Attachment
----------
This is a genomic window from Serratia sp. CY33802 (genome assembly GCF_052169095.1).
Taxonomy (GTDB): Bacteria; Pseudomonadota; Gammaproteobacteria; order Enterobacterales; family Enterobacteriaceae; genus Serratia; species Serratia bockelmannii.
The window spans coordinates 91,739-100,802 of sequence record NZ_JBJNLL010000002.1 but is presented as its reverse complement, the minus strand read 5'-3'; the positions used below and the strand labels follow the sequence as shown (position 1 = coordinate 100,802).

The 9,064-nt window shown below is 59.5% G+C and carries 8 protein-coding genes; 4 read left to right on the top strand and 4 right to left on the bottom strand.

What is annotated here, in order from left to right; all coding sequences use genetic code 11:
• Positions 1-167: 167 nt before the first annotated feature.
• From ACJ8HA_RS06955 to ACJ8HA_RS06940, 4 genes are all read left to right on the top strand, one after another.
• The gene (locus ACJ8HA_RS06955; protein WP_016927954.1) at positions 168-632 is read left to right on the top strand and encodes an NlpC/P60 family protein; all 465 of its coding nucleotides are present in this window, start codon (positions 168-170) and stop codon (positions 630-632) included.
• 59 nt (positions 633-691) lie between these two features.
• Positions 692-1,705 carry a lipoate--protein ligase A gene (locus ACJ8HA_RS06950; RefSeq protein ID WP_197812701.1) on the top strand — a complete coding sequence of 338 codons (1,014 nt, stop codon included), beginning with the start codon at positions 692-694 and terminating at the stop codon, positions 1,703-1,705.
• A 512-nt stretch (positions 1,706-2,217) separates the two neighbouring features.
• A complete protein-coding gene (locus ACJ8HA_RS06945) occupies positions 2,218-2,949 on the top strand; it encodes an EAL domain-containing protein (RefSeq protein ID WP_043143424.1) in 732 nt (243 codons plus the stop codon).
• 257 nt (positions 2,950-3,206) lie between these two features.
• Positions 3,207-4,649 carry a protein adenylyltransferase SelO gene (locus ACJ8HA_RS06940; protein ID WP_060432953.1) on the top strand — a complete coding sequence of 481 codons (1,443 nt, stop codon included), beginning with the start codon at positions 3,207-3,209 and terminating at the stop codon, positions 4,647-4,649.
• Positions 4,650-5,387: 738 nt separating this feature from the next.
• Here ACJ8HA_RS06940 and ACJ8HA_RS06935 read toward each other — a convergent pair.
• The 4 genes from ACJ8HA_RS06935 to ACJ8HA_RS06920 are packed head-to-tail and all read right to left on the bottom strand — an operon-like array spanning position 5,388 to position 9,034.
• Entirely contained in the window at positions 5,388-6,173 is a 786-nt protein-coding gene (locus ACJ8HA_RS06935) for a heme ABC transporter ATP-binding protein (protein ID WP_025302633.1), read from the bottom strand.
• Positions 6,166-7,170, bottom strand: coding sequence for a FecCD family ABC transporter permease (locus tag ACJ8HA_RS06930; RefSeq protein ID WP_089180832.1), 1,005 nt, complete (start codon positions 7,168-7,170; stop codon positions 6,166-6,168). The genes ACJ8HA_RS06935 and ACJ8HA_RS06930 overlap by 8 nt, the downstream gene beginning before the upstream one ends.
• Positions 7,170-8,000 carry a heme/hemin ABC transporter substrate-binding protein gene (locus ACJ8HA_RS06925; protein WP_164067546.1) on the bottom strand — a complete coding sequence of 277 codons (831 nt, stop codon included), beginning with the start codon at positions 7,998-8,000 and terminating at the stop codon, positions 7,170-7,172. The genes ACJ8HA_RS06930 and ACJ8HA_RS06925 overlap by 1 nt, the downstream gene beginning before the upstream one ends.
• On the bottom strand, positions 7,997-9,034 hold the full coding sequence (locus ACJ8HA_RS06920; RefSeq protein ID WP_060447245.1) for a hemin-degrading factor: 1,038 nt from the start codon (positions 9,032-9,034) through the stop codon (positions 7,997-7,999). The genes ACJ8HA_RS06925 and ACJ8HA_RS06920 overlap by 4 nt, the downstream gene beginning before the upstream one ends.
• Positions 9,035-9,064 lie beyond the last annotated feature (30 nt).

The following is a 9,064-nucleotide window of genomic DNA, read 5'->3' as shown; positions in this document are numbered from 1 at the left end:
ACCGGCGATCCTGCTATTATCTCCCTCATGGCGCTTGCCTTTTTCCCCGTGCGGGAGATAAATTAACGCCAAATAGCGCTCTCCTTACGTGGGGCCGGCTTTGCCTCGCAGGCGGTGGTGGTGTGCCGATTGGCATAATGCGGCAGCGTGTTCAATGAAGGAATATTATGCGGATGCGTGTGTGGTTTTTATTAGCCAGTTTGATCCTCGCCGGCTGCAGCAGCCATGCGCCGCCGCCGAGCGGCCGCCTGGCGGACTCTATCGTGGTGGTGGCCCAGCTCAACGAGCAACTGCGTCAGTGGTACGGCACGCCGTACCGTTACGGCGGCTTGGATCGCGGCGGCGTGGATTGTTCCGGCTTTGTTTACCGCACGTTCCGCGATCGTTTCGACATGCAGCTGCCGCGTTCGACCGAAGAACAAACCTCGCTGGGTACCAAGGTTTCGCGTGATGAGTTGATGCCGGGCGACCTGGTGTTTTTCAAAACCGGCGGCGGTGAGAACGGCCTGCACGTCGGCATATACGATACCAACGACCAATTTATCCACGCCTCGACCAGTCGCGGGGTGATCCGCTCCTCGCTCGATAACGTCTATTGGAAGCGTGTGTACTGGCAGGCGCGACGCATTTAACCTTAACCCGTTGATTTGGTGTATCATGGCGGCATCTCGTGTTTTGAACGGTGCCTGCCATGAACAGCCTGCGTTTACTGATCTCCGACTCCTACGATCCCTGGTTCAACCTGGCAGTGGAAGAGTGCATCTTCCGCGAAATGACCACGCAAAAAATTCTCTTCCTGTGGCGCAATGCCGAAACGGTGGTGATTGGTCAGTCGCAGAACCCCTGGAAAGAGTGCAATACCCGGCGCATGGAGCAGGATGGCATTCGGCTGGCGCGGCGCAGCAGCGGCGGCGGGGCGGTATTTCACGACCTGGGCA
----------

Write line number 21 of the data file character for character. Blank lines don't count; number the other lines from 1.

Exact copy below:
• On the bottom strand, positions 7,997-9,034 hold the full coding sequence (locus ACJ8HA_RS06920; RefSeq protein ID WP_060447245.1) for a hemin-degrading factor: 1,038 nt from the start codon (positions 9,032-9,034) through the stop codon (positions 7,997-7,999). The genes ACJ8HA_RS06925 and ACJ8HA_RS06920 overlap by 4 nt, the downstream gene beginning before the upstream one ends.